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Should I weigh lentils before or after cooking?

post #1 of 12
Thread Starter 

Hi,

 

I'm trying a recipe that lists the ingredients as:

 

'100g puy lentils, cooked,

100g red lentils, cooked,

100g green lentils, cooked

100g peas, cooked'.

 

I'm not sure if that means that I should weigh out 100g of lentils then cook them, or cook some lentils, drain them then measure out 100g.

 

Those ingredients will be the bulk of the dish that should serve 4, if that helps at all...

 

Thanks in advance for any advice.

post #2 of 12

typically the weight is specified as pre-cooked.  but it would be nice if the author made it clear.

 

I'm betting it is pre-cooked - if it is to serve four, 4x100 grams of cooked of four differents....

about 400+ grams total or 100 grams per person, which is not a lot....

post #3 of 12
Thread Starter 

That's exactly what I was thinking, but I'm never one for not doubting myself.

 

Thanks for the reassurance.

post #4 of 12

Im pretty sure the recipe is meant to measure them lentils befor  e they are cooked. 

Measuring them out after they are cooked would give you some waste of food lol. 

Today you are You, that is truer than true. There is no one alive who is Youer than You.

Dr.Seuss

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Today you are You, that is truer than true. There is no one alive who is Youer than You.

Dr.Seuss

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post #5 of 12
Quote:
Originally Posted by Gepstrid View Post
 

...

'100g puy lentils, cooked,

100g red lentils, cooked,

100g green lentils, cooked

100g peas, cooked'.

 

Odd list; Puy lentils are green lentils.

Why would you not cook the lentils yourself? Puy lentils 30-45 minutes (keep tasting a few after 30 minutes), red lentils 15-20 minutes. You can cook them together, just add the red ones after the Puy lentils are cooked for 15 minutes. Add some carrot and onion to the cooking water. NO salt, it toughen up the lentils. Salt at the very last moment.

post #6 of 12
That's about 3/4lb dry, plenty for four.
post #7 of 12

The recipe will usually give you the information. If the recipe doesn't supply the cooking for the lentils, then the lentils would need to have been pre-cooked. 

 

Also, note the location of the comma and order of words.

 

 

'100g puy lentils, cooked,

100g red lentils, cooked,

100g green lentils, cooked

100g peas, cooked'.

 

As ingredients, it's saying take 100g lentils and cook them. Compared to 100g cooked de puy lentils which would be weight after cooking in that way of writing. 

Palace of the Brine -- "I hear the droning in the shrine of the sea monkeys." Saltair
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Palace of the Brine -- "I hear the droning in the shrine of the sea monkeys." Saltair
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post #8 of 12
Phatch has it right.
The measure then ingredient followed by method/technique rule translates to 100 gm raw lentils that you then cook .
Another example.....
2 cups flour, sifted... reads measure out 2 cups flour then sift
instead of
2 cups sifted flour.....sift out a measure of flour then measure 2 cups from that.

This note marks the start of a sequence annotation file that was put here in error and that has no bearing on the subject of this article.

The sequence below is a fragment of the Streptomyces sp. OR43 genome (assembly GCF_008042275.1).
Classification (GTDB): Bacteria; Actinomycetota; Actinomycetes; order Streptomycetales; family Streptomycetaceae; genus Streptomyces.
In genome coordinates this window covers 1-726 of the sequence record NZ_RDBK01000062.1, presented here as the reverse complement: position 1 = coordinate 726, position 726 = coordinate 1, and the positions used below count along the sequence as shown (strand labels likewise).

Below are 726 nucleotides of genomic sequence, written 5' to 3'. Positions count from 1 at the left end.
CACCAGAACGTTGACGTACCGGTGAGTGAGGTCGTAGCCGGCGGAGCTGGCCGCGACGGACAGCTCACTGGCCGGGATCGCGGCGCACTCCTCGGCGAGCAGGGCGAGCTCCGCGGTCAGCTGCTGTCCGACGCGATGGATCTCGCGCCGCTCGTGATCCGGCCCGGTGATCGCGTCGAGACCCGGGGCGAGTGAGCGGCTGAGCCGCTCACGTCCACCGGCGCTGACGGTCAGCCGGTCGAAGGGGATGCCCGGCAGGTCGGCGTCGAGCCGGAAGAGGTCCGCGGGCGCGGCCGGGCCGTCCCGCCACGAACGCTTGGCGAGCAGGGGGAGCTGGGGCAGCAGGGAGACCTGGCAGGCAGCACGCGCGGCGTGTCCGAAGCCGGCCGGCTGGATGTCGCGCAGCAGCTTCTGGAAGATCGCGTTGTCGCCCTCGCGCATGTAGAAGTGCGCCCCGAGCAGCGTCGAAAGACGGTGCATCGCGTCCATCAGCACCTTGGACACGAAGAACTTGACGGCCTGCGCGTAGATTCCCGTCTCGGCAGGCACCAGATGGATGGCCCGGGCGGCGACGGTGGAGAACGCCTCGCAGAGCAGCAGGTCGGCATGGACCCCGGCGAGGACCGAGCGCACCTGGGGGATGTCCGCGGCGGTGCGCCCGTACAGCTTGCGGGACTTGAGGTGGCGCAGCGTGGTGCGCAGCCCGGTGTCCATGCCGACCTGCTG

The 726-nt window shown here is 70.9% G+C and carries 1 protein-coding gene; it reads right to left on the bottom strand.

mimi
post #9 of 12

You guys are brave vouching for the veracity of another person's recipe writing LOL!!! Way too much faith in the grammar and punctuation gods and the mere mortal transcribing the recipe. Murphy was a extraordinarily prodigious culinary scribe.

 

When in doubt, I say go for the weight as uncooked, the worse that could happen is that you wind up with too many lentils cooked. Use what you need for that day's recipe, save the rest and then you are half way there on another dish for the next day.

Wisdom comes with age, but sometimes age comes alone.
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Wisdom comes with age, but sometimes age comes alone.
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post #10 of 12

Good point FFGirl. Writing "cooked lentils" as opposed to "lentils, cooked" would clear up a lot of confusion. I would've understood the recipe to begin with cooked legumes. As Cheflayne indicated, I may be eating seconds. If I were writing the recipe, I would instruct the cook to first weigh or measure the legumes, then cook then individually. Otherwise, you need to inform the cook the weight of raw lentils, etc., needed for the recipe.

post #11 of 12

I couldn't stand it any longer. I knew that lentils when cooked would yield considerably more volume, but I got to wondering about weight. 100 g of lentils uncooked is 1/2 cup. When cooked the lentils are 1 cup and close to 200 g. Phew, thank god I am no driven crazy by wondering about that highly significant fact. Now onto the next thing. Wonder what it will be? Hmm..

Wisdom comes with age, but sometimes age comes alone.
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Wisdom comes with age, but sometimes age comes alone.
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post #12 of 12
Quote:
Originally Posted by cheflayne View Post
 

I couldn't stand it any longer. I knew that lentils when cooked would yield considerably more volume, but I got to wondering about weight. 100 g of lentils uncooked is 1/2 cup. When cooked the lentils are 1 cup and close to 200 g. Phew, thank god I am no driven crazy by wondering about that highly significant fact. Now onto the next thing. Wonder what it will be? Hmm..

 

Four cups of cooked legumes will easily serve 4 to 6.

 

Interestingly, I prepared a green lentil soup with leeks and chicken at work today.

 

Where in the Sierra foothills do you live, cheflayne? I live south of Placerville in Diamond Springs, El Dorado County.

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